Innovations and serving non-traditional student populations have become popular subjects for policymakers in recent years. Congress is considering a Higher Education Act update, governors and state legislators are promoting and regulating digitally-based education, and accreditors are adjusting to review academic innovations. What are we to do as the ground shifts beneath our feet? This session includes updates on this changing landscape and will provide time for your questions…and opinions, if answers are not possible.

Breakout Topics:
  • Breakout A – Next Steps
  • Breakout B – Planning and Implementing Interventions
  • Breakout C – Assessing the Impact
Diane Recinos

Forecasting the Future: Utilizing Predictive Analytics to Identify Trends and Patterns of Online Learners that Support Their Overall Success

Diane Recinos

Senior Vice President, Student Success
Berkeley College

The competitiveness of higher education today is forcing colleges to become more reliant on predictive analytics when making decisions. Identifying trends and behavioral patterns in online learning is an opportunity to understand the resources and support that will be required to assist students in a meaningful deliberate way. There are many advantages to using predictive analytics; however, there are also challenges. Avoid big data pitfalls and learn how you can use predictive analytics at your institution.

Breakout Topics:
  • Breakout A – Identifying Institutional Policies and Procedures
  • Breakout B – Regular and Substantive Interactions – What does that mean?
  • Breakout C – Academic Integrity Issues versus IT Acceptable Use Policies
Devon Cancilla

Cyber-Scary or Cyber-Secure: One institutions Journey into the Biometric Authentication of Online Students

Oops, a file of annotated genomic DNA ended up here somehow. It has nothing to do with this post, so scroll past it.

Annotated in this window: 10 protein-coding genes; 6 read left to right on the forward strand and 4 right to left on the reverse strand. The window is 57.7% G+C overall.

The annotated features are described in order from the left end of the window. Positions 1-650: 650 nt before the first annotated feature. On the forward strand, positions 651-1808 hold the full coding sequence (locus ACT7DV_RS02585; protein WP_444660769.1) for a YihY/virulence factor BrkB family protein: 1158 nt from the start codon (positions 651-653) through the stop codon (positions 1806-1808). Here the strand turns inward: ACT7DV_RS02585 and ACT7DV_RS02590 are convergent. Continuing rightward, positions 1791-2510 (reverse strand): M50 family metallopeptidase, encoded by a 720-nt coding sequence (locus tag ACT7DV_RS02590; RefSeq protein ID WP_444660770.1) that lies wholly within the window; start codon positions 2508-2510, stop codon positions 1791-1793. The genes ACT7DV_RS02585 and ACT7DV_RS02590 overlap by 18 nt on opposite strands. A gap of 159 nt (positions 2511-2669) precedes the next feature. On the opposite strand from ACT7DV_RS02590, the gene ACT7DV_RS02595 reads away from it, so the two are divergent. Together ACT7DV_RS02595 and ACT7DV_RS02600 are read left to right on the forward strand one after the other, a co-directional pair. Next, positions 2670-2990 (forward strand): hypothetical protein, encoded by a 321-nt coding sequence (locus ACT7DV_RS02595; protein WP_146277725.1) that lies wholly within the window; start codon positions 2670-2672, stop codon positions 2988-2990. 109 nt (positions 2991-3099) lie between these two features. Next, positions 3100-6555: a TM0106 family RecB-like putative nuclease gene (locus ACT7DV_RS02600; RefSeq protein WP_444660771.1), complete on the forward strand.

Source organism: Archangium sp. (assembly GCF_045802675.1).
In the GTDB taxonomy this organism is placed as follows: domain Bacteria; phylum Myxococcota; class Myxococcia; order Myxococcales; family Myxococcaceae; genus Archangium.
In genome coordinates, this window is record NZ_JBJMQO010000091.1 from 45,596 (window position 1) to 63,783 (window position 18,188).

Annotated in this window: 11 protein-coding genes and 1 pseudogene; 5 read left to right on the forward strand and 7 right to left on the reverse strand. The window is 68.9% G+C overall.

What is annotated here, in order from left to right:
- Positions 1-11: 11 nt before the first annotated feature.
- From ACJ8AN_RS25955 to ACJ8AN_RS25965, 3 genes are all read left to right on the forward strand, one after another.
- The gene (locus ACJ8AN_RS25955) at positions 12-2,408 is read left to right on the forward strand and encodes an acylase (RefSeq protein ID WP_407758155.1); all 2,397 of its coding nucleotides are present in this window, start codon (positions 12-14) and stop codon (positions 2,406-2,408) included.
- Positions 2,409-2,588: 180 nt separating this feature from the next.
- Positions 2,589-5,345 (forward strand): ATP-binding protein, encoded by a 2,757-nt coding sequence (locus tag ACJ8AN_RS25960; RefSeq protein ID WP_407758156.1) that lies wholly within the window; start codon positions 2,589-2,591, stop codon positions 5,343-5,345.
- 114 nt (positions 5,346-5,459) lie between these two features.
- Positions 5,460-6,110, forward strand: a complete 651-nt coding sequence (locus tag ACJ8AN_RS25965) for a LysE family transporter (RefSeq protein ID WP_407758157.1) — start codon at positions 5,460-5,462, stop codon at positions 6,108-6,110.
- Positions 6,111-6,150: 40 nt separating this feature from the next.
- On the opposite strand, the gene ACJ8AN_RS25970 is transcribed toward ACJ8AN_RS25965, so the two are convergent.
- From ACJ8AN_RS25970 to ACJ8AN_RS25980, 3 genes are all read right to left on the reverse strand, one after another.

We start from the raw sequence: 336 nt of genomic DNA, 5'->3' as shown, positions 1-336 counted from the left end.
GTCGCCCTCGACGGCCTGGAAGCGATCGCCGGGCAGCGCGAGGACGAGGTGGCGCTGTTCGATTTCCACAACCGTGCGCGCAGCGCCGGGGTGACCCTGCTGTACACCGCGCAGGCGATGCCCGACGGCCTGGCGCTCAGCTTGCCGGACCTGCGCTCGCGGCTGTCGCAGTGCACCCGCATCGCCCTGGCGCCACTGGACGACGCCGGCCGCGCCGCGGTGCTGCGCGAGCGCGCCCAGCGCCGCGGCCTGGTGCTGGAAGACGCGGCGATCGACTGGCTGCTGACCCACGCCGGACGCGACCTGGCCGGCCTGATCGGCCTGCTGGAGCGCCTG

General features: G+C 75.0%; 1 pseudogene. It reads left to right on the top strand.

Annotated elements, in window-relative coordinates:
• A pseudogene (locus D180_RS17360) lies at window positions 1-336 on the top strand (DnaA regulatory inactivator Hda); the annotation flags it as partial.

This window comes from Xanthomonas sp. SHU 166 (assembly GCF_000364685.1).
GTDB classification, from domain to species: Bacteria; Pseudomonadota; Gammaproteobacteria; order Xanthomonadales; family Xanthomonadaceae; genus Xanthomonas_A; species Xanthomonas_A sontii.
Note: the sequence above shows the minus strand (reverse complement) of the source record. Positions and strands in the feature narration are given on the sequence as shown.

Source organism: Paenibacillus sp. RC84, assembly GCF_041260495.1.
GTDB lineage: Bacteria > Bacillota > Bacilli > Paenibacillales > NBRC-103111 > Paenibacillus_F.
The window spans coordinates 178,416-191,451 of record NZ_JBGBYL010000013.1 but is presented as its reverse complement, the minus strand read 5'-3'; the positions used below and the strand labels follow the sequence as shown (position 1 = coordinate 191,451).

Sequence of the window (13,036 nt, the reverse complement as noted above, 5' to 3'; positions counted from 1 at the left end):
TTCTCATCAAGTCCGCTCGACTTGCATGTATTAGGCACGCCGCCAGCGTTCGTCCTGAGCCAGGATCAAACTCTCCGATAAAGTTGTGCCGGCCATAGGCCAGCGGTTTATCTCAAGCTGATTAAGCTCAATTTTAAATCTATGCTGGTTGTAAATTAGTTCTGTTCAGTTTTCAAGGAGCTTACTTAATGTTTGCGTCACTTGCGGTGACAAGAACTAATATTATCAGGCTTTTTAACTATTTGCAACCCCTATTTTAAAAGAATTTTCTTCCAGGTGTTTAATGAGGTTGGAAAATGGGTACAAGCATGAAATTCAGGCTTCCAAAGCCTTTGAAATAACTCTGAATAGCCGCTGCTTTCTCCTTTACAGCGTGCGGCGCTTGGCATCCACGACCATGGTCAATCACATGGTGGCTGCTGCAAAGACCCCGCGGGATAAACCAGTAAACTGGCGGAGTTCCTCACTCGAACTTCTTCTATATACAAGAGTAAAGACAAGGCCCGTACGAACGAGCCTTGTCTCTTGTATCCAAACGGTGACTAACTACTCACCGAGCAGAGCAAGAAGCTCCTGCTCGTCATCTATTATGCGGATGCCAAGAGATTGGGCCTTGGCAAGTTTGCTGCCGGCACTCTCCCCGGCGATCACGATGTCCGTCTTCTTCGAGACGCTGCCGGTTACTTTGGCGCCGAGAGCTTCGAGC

Devon Cancilla

Vice Provost for Online Learning
University of Missouri at Kansas City

Whether it is an individual student paying for term papers or criminal organizations enrolling fake students to collect financial aid, academic and financial fraud in online programs is suspected to be a multi-million dollar business. To ensure the integrity of its online programs and to meet evolving federal guidelines, UMKC has undertaken a journey into the use and development of technologies, policies, procedures and practices to identify and prevent online fraud.

Not only is this the right thing to do but, as published in the Code of Federal Regulations (CFRs), it is a requirement that “…. institutions that offer distance education or correspondence education have processes in place through which the institution establishes that the student who registers in a distance education or correspondence education course or program is the same student who participates in and completes the course or program and receives the academic credit.” In addition, online courses must also provide opportunities for “regular and substantive interactions” between faculty and students. In other words, there must be active engagement within the course. Finally, accreditation standards stipulate that the “institution assures the integrity of its online learning offerings” and that “training of for faculty members engage in online learning includes consideration of issues of academic integrity, including ways to reduce cheating.”